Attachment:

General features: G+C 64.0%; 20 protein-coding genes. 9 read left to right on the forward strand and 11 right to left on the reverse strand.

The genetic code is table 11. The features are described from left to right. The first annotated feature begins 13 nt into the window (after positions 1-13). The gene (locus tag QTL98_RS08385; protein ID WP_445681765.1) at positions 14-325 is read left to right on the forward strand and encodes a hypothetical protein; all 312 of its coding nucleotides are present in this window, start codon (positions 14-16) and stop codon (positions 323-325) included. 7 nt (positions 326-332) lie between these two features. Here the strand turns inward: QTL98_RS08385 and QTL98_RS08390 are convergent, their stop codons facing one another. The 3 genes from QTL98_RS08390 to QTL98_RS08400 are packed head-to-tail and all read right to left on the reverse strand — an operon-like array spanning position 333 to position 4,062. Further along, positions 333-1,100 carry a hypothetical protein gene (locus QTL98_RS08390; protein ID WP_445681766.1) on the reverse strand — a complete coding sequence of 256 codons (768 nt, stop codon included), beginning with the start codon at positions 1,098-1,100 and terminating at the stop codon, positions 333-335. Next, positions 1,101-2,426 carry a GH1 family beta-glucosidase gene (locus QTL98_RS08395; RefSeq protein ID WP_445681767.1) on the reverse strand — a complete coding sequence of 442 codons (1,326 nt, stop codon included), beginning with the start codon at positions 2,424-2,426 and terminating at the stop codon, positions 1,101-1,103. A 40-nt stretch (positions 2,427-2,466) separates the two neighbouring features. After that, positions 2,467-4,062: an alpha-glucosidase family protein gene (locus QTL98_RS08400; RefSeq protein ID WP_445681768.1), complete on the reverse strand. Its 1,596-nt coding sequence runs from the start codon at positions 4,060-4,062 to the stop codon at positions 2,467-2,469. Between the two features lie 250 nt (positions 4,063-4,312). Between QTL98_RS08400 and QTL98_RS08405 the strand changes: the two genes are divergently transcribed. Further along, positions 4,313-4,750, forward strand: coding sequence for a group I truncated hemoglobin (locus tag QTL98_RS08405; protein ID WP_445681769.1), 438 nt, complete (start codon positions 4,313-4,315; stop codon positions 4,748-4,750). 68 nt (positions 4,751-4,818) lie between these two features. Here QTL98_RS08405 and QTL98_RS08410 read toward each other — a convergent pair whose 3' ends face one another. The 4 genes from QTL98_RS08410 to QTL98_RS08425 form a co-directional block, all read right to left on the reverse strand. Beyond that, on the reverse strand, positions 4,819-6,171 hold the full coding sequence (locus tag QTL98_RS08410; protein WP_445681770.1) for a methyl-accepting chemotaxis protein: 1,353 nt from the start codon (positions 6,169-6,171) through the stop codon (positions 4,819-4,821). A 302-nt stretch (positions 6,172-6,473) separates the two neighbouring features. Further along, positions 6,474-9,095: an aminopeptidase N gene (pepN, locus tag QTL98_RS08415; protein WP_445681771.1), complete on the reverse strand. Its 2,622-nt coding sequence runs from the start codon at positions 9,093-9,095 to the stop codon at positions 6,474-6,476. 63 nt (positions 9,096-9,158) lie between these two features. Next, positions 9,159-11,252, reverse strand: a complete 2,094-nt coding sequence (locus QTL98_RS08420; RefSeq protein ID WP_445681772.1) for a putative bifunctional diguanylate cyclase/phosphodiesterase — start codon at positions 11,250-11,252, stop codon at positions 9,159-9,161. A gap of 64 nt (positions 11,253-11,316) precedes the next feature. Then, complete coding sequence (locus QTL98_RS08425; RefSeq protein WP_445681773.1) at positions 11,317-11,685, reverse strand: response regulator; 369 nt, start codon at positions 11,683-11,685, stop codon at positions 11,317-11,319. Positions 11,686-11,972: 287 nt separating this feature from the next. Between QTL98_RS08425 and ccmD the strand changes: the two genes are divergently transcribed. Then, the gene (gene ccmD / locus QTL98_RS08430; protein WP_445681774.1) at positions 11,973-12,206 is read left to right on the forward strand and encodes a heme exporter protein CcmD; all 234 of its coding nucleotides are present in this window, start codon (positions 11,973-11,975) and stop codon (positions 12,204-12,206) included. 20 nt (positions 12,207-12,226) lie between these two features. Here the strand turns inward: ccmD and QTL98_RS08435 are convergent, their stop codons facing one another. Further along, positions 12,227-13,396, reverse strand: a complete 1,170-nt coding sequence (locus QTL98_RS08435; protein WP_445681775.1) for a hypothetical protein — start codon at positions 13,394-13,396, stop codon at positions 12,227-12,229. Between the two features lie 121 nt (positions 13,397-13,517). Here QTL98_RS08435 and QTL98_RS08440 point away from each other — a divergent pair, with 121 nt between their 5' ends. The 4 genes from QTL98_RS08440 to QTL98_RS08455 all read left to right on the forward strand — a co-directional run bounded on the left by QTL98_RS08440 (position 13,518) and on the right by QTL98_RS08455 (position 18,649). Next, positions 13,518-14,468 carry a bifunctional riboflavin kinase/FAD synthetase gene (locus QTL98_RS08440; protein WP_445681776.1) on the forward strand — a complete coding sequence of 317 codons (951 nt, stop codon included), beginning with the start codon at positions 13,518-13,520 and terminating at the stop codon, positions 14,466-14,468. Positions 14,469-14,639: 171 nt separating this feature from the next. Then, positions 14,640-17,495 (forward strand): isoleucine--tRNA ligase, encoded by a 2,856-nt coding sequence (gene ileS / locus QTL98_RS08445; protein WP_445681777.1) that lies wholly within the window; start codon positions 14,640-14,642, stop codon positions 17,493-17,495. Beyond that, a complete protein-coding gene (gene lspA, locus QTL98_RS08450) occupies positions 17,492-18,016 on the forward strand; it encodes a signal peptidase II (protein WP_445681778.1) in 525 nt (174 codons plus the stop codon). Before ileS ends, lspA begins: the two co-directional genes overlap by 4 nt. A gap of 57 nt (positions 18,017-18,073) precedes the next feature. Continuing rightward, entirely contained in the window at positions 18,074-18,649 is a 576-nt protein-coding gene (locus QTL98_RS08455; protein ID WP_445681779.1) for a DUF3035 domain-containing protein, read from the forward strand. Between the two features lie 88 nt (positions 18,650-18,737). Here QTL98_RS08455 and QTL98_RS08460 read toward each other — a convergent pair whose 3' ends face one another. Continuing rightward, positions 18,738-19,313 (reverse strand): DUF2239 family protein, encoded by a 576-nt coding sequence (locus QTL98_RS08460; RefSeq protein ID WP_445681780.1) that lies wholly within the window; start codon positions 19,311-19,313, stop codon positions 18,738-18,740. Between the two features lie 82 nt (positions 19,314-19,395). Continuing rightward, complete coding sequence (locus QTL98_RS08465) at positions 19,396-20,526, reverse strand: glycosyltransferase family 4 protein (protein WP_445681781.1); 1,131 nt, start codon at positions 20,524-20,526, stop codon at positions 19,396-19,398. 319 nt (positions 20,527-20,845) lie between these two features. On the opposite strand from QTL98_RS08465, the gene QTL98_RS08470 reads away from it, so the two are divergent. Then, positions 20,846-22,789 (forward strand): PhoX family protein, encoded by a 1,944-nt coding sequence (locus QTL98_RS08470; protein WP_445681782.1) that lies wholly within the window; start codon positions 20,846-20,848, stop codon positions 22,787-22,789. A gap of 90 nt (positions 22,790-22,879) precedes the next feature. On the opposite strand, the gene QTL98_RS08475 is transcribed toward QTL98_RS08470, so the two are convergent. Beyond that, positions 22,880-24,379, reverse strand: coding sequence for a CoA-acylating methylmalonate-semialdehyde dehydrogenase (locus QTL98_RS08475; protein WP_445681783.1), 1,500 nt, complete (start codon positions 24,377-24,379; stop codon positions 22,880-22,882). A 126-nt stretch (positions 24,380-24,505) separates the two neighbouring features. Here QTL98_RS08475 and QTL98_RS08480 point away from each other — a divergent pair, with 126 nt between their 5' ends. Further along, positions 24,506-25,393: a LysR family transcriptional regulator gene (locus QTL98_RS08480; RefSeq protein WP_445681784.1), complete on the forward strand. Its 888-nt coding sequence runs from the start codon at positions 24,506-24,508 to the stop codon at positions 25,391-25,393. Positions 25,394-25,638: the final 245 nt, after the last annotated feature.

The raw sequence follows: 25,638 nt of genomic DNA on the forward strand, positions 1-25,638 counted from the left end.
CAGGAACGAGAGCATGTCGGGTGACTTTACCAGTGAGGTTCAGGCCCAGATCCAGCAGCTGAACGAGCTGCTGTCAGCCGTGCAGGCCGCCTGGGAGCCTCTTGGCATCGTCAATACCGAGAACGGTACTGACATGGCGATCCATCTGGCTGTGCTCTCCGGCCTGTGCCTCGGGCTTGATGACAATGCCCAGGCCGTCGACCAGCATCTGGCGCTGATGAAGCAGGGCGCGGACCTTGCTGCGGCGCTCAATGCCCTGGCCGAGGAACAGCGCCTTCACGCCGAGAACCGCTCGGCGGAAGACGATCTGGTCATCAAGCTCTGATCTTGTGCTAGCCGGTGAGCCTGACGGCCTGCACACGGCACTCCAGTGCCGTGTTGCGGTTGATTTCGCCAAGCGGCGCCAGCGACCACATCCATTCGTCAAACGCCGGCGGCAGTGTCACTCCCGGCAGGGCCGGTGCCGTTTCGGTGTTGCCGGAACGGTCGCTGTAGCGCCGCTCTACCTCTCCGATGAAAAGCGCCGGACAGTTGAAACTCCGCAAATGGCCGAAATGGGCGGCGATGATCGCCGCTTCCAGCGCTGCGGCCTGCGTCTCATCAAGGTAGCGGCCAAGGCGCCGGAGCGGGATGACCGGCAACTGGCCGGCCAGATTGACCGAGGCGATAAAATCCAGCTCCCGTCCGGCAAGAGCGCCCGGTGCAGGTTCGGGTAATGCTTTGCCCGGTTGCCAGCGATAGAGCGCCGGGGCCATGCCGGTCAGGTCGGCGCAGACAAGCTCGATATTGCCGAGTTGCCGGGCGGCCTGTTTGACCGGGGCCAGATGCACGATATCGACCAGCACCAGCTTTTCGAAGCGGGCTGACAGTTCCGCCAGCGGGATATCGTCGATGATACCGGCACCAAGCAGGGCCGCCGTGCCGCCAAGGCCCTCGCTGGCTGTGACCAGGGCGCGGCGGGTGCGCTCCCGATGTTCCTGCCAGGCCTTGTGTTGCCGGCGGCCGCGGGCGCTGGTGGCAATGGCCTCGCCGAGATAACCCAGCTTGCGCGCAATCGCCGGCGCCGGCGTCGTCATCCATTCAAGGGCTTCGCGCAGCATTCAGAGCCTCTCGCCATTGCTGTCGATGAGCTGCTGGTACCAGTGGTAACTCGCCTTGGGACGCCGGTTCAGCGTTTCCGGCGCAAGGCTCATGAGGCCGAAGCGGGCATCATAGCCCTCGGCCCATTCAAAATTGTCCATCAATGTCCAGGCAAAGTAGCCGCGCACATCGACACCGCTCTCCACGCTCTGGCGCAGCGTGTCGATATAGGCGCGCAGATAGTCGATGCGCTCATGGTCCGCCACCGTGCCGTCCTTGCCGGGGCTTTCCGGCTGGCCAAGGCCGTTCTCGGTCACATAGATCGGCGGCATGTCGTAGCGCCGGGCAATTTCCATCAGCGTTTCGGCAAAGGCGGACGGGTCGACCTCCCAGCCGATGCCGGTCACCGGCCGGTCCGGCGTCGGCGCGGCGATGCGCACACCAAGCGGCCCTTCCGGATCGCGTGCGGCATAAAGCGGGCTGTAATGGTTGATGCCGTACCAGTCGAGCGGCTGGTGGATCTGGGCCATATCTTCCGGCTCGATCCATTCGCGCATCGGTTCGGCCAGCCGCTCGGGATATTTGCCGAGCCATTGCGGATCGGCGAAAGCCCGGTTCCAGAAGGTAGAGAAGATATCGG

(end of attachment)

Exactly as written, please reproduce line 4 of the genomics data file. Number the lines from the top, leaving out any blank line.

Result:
CAGGAACGAGAGCATGTCGGGTGACTTTACCAGTGAGGTTCAGGCCCAGATCCAGCAGCTGAACGAGCTGCTGTCAGCCGTGCAGGCCGCCTGGGAGCCTCTTGGCATCGTCAATACCGAGAACGGTACTGACATGGCGATCCATCTGGCTGTGCTCTCCGGCCTGTGCCTCGGGCTTGATGACAATGCCCAGGCCGTCGACCAGCATCTGGCGCTGATGAAGCAGGGCGCGGACCTTGCTGCGGCGCTCAATGCCCTGGCCGAGGAACAGCGCCTTCACGCCGAGAACCGCTCGGCGGAAGACGATCTGGTCATCAAGCTCTGATCTTGTGCTAGCCGGTGAGCCTGACGGCCTGCACACGGCACTCCAGTGCCGTGTTGCGGTTGATTTCGCCAAGCGGCGCCAGCGACCACATCCATTCGTCAAACGCCGGCGGCAGTGTCACTCCCGGCAGGGCCGGTGCCGTTTCGGTGTTGCCGGAACGGTCGCTGTAGCGCCGCTCTACCTCTCCGATGAAAAGCGCCGGACAGTTGAAACTCCGCAAATGGCCGAAATGGGCGGCGATGATCGCCGCTTCCAGCGCTGCGGCCTGCGTCTCATCAAGGTAGCGGCCAAGGCGCCGGAGCGGGATGACCGGCAACTGGCCGGCCAGATTGACCGAGGCGATAAAATCCAGCTCCCGTCCGGCAAGAGCGCCCGGTGCAGGTTCGGGTAATGCTTTGCCCGGTTGCCAGCGATAGAGCGCCGGGGCCATGCCGGTCAGGTCGGCGCAGACAAGCTCGATATTGCCGAGTTGCCGGGCGGCCTGTTTGACCGGGGCCAGATGCACGATATCGACCAGCACCAGCTTTTCGAAGCGGGCTGACAGTTCCGCCAGCGGGATATCGTCGATGATACCGGCACCAAGCAGGGCCGCCGTGCCGCCAAGGCCCTCGCTGGCTGTGACCAGGGCGCGGCGGGTGCGCTCCCGATGTTCCTGCCAGGCCTTGTGTTGCCGGCGGCCGCGGGCGCTGGTGGCAATGGCCTCGCCGAGATAACCCAGCTTGCGCGCAATCGCCGGCGCCGGCGTCGTCATCCATTCAAGGGCTTCGCGCAGCATTCAGAGCCTCTCGCCATTGCTGTCGATGAGCTGCTGGTACCAGTGGTAACTCGCCTTGGGACGCCGGTTCAGCGTTTCCGGCGCAAGGCTCATGAGGCCGAAGCGGGCATCATAGCCCTCGGCCCATTCAAAATTGTCCATCAATGTCCAGGCAAAGTAGCCGCGCACATCGACACCGCTCTCCACGCTCTGGCGCAGCGTGTCGATATAGGCGCGCAGATAGTCGATGCGCTCATGGTCCGCCACCGTGCCGTCCTTGCCGGGGCTTTCCGGCTGGCCAAGGCCGTTCTCGGTCACATAGATCGGCGGCATGTCGTAGCGCCGGGCAATTTCCATCAGCGTTTCGGCAAAGGCGGACGGGTCGACCTCCCAGCCGATGCCGGTCACCGGCCGGTCCGGCGTCGGCGCGGCGATGCGCACACCAAGCGGCCCTTCCGGATCGCGTGCGGCATAAAGCGGGCTGTAATGGTTGATGCCGTACCAGTCGAGCGGCTGGTGGATCTGGGCCATATCTTCCGGCTCGATCCATTCGCGCATCGGTTCGGCCAGCCGCTCGGGATATTTGCCGAGCCATTGCGGATCGGCGAAAGCCCGGTTCCAGAAGGTAGAGAAGATATCGG